Rivers’ Edge

How did Rivers Cuomo spend his time between Weezer’s self-titled first album and their second one, Pinkerton? With all of the typical self-indulgent rock-star activities: studying classical piano, going back to college for a year, paying good money to have his right leg deliberately broken. And of course, he lived like a hermit, trying to purify himself from the temptations of the touring life.

After a concert in Lawrence, Kansas, Rivers’s bandmates and road crew peer through the tour bus’s windows and watch him disappear into a Holiday Inn with a girl. It seems that the self-cleansing didn’t succeed.

“Rivers just got here.”

“Does he have some hot little number?”

“She’s not really hot. She’s not even Asian.”

“Man, he’s slipping.”

Rivers Cuomo grew up in a Connecticut town called Yogaville. Rivers, his brother Leaves, and his mother and stepfather all lived on a Connecticut ashram run by the guru Sachia Ananda. His parents ran a massage school; Rivers and Leaves weren’t allowed to own toy guns, play tackle football, or curse.

When Rivers was ten, the guru packed up and relocated Yogaville to Virginia. The Cuomos moved to Storrs, Connecticut, where darker urges were less taboo. Before entering the public-school system, Rives and his brother sat around, practicing the correct pronunciation of “shit.”

The first thing Rivers did after the ashram: join the Columbia Record Club and buy every Kiss album they offered. In high school, he found other obsessions–The X-Men, Dungeons & Dragons–but metal remained a constant. Senior year, Rivers and his long-haired metal friends regretted that they had never done any extracurricular sports, so they formed a lacrosse team: “We all quickly learned the rudiments and had a season of two games, both of which we lost miserably.”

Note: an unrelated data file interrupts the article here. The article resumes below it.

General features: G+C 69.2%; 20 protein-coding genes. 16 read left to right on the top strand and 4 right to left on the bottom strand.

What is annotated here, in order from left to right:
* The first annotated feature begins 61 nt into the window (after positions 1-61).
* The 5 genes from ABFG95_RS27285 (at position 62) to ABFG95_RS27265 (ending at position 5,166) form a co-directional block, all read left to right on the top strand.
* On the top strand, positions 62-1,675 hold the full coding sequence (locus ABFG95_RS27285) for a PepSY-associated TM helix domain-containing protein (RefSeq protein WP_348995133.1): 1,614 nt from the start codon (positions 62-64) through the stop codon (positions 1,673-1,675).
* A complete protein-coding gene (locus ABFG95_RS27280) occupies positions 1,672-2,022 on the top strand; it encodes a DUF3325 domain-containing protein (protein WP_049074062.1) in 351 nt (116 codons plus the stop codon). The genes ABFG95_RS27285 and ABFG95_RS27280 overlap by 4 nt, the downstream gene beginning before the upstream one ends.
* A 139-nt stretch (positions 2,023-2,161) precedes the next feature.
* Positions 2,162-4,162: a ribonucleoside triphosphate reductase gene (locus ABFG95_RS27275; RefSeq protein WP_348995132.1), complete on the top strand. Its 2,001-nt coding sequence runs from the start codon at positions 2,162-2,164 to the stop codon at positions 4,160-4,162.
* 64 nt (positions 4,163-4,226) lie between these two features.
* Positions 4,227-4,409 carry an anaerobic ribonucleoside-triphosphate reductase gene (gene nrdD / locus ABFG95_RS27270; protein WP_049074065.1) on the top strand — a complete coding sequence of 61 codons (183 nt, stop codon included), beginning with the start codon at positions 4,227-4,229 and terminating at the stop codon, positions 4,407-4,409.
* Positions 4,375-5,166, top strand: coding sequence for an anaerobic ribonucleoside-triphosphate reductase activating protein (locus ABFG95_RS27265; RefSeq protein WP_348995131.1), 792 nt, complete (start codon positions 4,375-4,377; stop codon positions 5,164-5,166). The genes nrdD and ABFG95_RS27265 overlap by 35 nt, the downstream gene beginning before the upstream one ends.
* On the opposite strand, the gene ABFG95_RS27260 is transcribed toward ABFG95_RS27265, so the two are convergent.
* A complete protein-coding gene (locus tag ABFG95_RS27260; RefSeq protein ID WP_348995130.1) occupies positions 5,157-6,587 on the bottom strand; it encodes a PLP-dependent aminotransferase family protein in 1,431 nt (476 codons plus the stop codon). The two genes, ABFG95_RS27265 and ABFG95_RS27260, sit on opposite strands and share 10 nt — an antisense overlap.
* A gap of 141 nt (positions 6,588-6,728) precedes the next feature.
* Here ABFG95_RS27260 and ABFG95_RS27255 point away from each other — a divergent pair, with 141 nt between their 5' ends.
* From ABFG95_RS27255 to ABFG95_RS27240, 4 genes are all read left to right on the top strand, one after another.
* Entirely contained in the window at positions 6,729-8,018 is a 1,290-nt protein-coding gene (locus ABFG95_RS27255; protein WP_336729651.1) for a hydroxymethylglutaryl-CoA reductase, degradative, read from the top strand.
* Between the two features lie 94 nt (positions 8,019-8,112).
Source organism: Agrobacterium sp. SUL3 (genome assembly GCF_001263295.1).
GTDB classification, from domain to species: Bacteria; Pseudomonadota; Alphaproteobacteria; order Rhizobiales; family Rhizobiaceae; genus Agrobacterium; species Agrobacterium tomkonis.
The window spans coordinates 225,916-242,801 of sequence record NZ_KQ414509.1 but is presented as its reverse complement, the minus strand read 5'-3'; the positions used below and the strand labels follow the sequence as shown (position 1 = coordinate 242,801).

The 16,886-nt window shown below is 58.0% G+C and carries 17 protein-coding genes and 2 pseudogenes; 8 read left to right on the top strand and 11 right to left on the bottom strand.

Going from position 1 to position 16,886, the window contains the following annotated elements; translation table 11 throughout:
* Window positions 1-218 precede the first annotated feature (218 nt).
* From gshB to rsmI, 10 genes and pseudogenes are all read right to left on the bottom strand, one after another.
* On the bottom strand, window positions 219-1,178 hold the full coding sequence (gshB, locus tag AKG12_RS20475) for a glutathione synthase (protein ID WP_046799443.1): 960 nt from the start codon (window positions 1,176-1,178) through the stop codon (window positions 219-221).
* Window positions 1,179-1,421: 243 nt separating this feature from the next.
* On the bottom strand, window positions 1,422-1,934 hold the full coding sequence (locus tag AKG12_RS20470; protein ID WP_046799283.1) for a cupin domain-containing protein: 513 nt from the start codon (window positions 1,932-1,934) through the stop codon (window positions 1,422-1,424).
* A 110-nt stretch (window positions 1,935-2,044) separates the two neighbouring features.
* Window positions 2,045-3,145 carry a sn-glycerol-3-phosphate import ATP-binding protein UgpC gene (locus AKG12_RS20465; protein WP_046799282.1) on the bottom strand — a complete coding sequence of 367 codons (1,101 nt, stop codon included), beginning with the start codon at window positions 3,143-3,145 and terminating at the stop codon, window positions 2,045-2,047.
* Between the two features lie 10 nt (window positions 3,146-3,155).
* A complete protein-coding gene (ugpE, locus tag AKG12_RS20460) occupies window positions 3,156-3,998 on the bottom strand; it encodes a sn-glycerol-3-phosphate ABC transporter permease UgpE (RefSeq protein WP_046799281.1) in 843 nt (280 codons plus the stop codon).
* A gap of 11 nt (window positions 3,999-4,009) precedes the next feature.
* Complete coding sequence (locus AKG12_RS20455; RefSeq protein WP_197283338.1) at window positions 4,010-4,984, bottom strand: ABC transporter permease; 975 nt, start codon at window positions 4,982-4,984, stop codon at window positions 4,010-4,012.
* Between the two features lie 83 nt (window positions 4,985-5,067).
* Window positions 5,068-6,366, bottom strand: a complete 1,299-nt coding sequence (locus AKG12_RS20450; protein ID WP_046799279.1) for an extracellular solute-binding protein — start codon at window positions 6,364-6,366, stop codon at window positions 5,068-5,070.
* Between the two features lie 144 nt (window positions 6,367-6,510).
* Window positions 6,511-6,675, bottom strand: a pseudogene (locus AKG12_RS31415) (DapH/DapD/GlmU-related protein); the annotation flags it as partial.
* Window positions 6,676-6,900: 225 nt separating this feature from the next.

In 1989, a year after he graduated, Rivers moved to L.A. with four friends. He was the shredding lead guitarist of their metal band, the Avant Garde. After a few shows, two of the Avant Gardists tired of the squalor of sharing a one-room apartment and moved back East. Rivers took a year off, working at Tower Records, and began writing his own songs.

He found some like-minded East Coast transplants and formed the power-pop Weezer, rehearsing three-part vocal harmonies before they ever played a live show. Weezer got a reputation as the geekiest band in town; record company interest waxed and waned until Geffen finally signed them in 1993. And then, on the strength of Spike Jonze’s witty videos for “Undone–The Sweater Song” and “Buddy Holly,” the band sold two million records.

As a teenager, Rivers would have given anything to walk a mile in Ace Frehley’s platform boots. Now that he was a star, he shut down completely: Over and over again, he went mute during interviews, turned celibate when girls flirted with him, and ran away if anything looked like an opportunity to have fun.